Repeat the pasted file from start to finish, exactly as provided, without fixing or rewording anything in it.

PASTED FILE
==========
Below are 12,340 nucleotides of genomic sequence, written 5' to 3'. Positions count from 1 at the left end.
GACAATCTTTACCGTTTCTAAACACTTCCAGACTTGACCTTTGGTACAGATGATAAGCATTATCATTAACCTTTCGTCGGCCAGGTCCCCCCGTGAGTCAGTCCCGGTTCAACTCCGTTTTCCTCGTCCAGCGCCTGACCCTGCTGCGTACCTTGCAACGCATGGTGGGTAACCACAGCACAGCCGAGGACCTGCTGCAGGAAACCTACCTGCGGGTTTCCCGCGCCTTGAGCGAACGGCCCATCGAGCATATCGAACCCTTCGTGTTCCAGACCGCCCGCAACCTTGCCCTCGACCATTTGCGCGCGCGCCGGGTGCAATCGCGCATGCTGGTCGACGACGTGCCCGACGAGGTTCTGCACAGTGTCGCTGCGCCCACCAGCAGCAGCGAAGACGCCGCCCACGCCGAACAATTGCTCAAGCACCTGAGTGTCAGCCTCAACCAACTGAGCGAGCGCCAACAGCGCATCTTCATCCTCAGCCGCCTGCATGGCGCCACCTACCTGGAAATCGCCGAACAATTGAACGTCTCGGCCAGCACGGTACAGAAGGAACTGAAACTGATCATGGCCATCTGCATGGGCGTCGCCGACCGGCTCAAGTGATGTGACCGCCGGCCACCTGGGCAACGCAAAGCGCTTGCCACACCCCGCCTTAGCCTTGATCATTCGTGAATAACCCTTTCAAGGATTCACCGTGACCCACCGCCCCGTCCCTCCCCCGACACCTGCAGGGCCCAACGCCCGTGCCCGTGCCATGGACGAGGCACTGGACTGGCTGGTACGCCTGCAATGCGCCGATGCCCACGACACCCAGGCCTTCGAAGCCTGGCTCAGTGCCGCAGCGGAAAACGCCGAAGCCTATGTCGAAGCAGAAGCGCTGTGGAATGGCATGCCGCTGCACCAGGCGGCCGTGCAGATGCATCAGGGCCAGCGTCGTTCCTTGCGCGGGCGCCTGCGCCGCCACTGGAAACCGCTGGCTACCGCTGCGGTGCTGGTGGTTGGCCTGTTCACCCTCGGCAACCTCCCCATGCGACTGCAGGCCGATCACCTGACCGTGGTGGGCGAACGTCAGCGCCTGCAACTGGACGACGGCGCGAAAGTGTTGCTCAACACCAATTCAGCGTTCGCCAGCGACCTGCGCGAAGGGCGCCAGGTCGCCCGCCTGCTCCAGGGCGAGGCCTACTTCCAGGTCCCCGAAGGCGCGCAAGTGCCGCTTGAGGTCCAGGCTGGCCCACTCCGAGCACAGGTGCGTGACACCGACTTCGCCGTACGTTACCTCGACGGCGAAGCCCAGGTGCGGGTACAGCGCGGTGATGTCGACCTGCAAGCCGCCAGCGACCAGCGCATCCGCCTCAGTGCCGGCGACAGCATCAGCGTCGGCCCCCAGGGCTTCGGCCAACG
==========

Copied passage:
Below are 12,340 nucleotides of genomic sequence, written 5' to 3'. Positions count from 1 at the left end.
GACAATCTTTACCGTTTCTAAACACTTCCAGACTTGACCTTTGGTACAGATGATAAGCATTATCATTAACCTTTCGTCGGCCAGGTCCCCCCGTGAGTCAGTCCCGGTTCAACTCCGTTTTCCTCGTCCAGCGCCTGACCCTGCTGCGTACCTTGCAACGCATGGTGGGTAACCACAGCACAGCCGAGGACCTGCTGCAGGAAACCTACCTGCGGGTTTCCCGCGCCTTGAGCGAACGGCCCATCGAGCATATCGAACCCTTCGTGTTCCAGACCGCCCGCAACCTTGCCCTCGACCATTTGCGCGCGCGCCGGGTGCAATCGCGCATGCTGGTCGACGACGTGCCCGACGAGGTTCTGCACAGTGTCGCTGCGCCCACCAGCAGCAGCGAAGACGCCGCCCACGCCGAACAATTGCTCAAGCACCTGAGTGTCAGCCTCAACCAACTGAGCGAGCGCCAACAGCGCATCTTCATCCTCAGCCGCCTGCATGGCGCCACCTACCTGGAAATCGCCGAACAATTGAACGTCTCGGCCAGCACGGTACAGAAGGAACTGAAACTGATCATGGCCATCTGCATGGGCGTCGCCGACCGGCTCAAGTGATGTGACCGCCGGCCACCTGGGCAACGCAAAGCGCTTGCCACACCCCGCCTTAGCCTTGATCATTCGTGAATAACCCTTTCAAGGATTCACCGTGACCCACCGCCCCGTCCCTCCCCCGACACCTGCAGGGCCCAACGCCCGTGCCCGTGCCATGGACGAGGCACTGGACTGGCTGGTACGCCTGCAATGCGCCGATGCCCACGACACCCAGGCCTTCGAAGCCTGGCTCAGTGCCGCAGCGGAAAACGCCGAAGCCTATGTCGAAGCAGAAGCGCTGTGGAATGGCATGCCGCTGCACCAGGCGGCCGTGCAGATGCATCAGGGCCAGCGTCGTTCCTTGCGCGGGCGCCTGCGCCGCCACTGGAAACCGCTGGCTACCGCTGCGGTGCTGGTGGTTGGCCTGTTCACCCTCGGCAACCTCCCCATGCGACTGCAGGCCGATCACCTGACCGTGGTGGGCGAACGTCAGCGCCTGCAACTGGACGACGGCGCGAAAGTGTTGCTCAACACCAATTCAGCGTTCGCCAGCGACCTGCGCGAAGGGCGCCAGGTCGCCCGCCTGCTCCAGGGCGAGGCCTACTTCCAGGTCCCCGAAGGCGCGCAAGTGCCGCTTGAGGTCCAGGCTGGCCCACTCCGAGCACAGGTGCGTGACACCGACTTCGCCGTACGTTACCTCGACGGCGAAGCCCAGGTGCGGGTACAGCGCGGTGATGTCGACCTGCAAGCCGCCAGCGACCAGCGCATCCGCCTCAGTGCCGGCGACAGCATCAGCGTCGGCCCCCAGGGCTTCGGCCAACG